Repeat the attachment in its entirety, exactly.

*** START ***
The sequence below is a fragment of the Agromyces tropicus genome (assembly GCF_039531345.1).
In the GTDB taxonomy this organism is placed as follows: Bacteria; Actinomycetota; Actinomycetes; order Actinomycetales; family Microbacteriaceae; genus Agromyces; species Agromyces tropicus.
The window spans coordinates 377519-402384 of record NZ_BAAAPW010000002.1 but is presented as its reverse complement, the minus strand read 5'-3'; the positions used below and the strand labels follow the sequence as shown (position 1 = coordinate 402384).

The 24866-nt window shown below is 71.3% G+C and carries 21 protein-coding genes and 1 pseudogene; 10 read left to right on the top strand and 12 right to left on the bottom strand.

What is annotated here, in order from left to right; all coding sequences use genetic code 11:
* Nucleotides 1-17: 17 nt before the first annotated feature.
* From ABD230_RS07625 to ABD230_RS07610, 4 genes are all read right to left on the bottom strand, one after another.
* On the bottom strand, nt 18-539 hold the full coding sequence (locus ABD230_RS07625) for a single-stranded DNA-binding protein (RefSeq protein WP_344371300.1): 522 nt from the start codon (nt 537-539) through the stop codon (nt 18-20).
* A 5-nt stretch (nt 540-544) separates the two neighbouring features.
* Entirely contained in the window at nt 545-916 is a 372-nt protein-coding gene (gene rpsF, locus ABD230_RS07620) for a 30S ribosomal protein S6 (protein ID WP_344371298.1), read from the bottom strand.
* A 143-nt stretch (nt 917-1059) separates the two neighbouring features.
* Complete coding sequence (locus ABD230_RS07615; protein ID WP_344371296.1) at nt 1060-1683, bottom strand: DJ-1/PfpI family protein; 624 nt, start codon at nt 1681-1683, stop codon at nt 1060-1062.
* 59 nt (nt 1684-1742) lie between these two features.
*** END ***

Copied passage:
The sequence below is a fragment of the Agromyces tropicus genome (assembly GCF_039531345.1).
In the GTDB taxonomy this organism is placed as follows: Bacteria; Actinomycetota; Actinomycetes; order Actinomycetales; family Microbacteriaceae; genus Agromyces; species Agromyces tropicus.
The window spans coordinates 377519-402384 of record NZ_BAAAPW010000002.1 but is presented as its reverse complement, the minus strand read 5'-3'; the positions used below and the strand labels follow the sequence as shown (position 1 = coordinate 402384).

The 24866-nt window shown below is 71.3% G+C and carries 21 protein-coding genes and 1 pseudogene; 10 read left to right on the top strand and 12 right to left on the bottom strand.

What is annotated here, in order from left to right; all coding sequences use genetic code 11:
* Nucleotides 1-17: 17 nt before the first annotated feature.
* From ABD230_RS07625 to ABD230_RS07610, 4 genes are all read right to left on the bottom strand, one after another.
* On the bottom strand, nt 18-539 hold the full coding sequence (locus ABD230_RS07625) for a single-stranded DNA-binding protein (RefSeq protein WP_344371300.1): 522 nt from the start codon (nt 537-539) through the stop codon (nt 18-20).
* A 5-nt stretch (nt 540-544) separates the two neighbouring features.
* Entirely contained in the window at nt 545-916 is a 372-nt protein-coding gene (gene rpsF, locus ABD230_RS07620) for a 30S ribosomal protein S6 (protein ID WP_344371298.1), read from the bottom strand.
* A 143-nt stretch (nt 917-1059) separates the two neighbouring features.
* Complete coding sequence (locus ABD230_RS07615; protein ID WP_344371296.1) at nt 1060-1683, bottom strand: DJ-1/PfpI family protein; 624 nt, start codon at nt 1681-1683, stop codon at nt 1060-1062.
* 59 nt (nt 1684-1742) lie between these two features.